ICCSD Replaces Smart Boards With New Projector System

Victor Kalil, Reporter

“Mine is getting old and it has lines in it.”

“It doesn’t always respond when I touch it.”

“It’s hard to integrate because I just want to draw on Adobe.”

Recently, the Iowa City Community School District (ICCSD) School Board voted to begin a process where smartboards four years and older will be replaced throughout the coming years until all of the present smartboard systems have been replaced.

Instead of having the entire system being replaced with a better smartboard and a better projector, the new system will only require a better projector, allowing the current smartboards to be replaced with white boards.

I thought they were just getting rid of them and just replacing [the smartboards] with just a projector, but as I’ve learned more about it, I’m excited about it because it’ll do everything I can currently do.

— Miller, AB and BC Calculus Teacher

“One of the drawbacks to smartboards is the fact that they can’t be used with a regular marker, and they’re limited in terms of size.” said Adam Kurth, head of technology at ICCSD. “The interactive projectors will project onto a regular whiteboard, giving students and teachers an additional general-purpose whiteboard for use in each classroom.”

The whiteboards will all measure 5’ vertically, which means most teachers will have 43% more area on their boards. Matt Miller, AB/BC Calculus teacher and extensive smartboard user, is one of the teachers that will benefit greatly from this change.

“My understanding is that it’ll be a bit bigger, and so so I won’t lose any functionality,” said Miller. “I’ll just gain another whiteboard for times when I’m not using my smartboard.”


The new projectors will also be at an “ultra-short throw” distance, which means that the projectors will no longer need to stick out a couple of feet from a wall mount. Projectors can be placed as little as 11″ away from the board so there is minimal interference with shadows. The projector will also be able to handle up to six different people using the board at the same time instead of the present smart boards that can only handle one user.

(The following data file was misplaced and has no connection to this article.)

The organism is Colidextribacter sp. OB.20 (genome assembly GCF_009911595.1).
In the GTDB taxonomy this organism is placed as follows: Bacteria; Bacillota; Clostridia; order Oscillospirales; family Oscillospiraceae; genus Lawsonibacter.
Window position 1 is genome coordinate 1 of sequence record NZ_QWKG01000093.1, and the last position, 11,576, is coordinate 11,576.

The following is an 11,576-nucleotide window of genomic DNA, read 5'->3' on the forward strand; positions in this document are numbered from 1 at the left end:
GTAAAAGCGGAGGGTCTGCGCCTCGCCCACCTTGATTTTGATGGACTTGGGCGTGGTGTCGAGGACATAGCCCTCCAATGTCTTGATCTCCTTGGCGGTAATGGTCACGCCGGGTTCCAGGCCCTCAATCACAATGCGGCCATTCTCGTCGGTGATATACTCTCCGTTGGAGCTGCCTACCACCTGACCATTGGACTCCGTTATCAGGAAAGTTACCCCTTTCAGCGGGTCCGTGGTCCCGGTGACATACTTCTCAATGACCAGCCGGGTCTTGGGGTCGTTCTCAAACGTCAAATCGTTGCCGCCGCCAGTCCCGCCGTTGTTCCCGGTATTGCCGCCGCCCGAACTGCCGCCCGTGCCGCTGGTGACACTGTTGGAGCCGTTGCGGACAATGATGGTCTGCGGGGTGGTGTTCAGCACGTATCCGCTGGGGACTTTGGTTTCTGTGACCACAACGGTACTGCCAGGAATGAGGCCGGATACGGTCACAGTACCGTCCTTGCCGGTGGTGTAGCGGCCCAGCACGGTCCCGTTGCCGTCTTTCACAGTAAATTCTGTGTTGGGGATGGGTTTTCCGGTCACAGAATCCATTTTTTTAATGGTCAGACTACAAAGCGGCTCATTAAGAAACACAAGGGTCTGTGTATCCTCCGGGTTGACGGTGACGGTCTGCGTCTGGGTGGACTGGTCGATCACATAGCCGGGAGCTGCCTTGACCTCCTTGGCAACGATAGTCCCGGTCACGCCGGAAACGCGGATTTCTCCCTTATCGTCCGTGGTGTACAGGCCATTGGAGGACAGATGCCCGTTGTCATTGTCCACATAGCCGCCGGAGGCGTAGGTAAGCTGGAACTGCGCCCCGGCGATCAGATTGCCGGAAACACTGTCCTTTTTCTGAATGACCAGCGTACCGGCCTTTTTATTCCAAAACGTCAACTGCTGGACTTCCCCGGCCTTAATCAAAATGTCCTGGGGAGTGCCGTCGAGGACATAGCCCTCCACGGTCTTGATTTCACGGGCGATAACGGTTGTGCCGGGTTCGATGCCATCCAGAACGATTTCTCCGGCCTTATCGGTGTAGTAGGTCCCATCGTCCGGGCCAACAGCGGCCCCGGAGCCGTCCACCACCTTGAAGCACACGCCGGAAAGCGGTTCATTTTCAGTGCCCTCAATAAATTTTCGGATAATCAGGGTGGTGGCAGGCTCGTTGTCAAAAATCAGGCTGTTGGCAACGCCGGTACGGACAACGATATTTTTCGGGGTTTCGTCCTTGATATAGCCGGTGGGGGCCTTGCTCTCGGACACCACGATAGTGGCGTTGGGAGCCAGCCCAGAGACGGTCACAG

Although the cost per new projector ($1400) is a bit pricey, when compared with current smart board systems, the projectors are less than 40% of the price paid for the current projectors and smart boards in each classroom. Not included in the price of $3700 per current system are the costs to repair and transport the massive boards and technology when something gets damaged or malfunctioned.

Luckily, the $3700 systems won’t go to waste after they are replaced next year.

“The smart boards that are taken down will either be reused or sold to an electronics recycler.” said Adam Kurth, head of technology at ICCSD. “Those devices that are newer (less than four years old) will be stored, and will be used to replace defective smart boards or to upgrade older smart boards between now and the time when we’ve upgraded all classrooms to interactive projectors.”

The new projectors will also work well with ICCSD’s other technology initiative–going one-to-one with Chromebooks next year. Chromebooks, and other computers, will be able to work with the smart boards through the Epson iProjection™ App–up to 50 at the same time. The amount saved per classroom-$2300-is enough to purchase around 750 Chromebooks.

Multiple teachers had initial concerns about a new system swooping in, but ultimately teachers see they have nothing to fear. Miller was along those teachers with early concerns.

“I thought they were just getting rid of them and just replacing [the smart boards] with just a projector,” said Miller. “But as I’ve learned more about it, I’m excited about it because it’ll do everything I can currently do.”

Kurth says that after he describes that there won’t be changes in things such as the software use, most teachers have given support to the smart boards being replaced starting next year.

“Once I’ve explained that the functionality will remain, along with the benefits of the new approach, everyone seems to be on board.”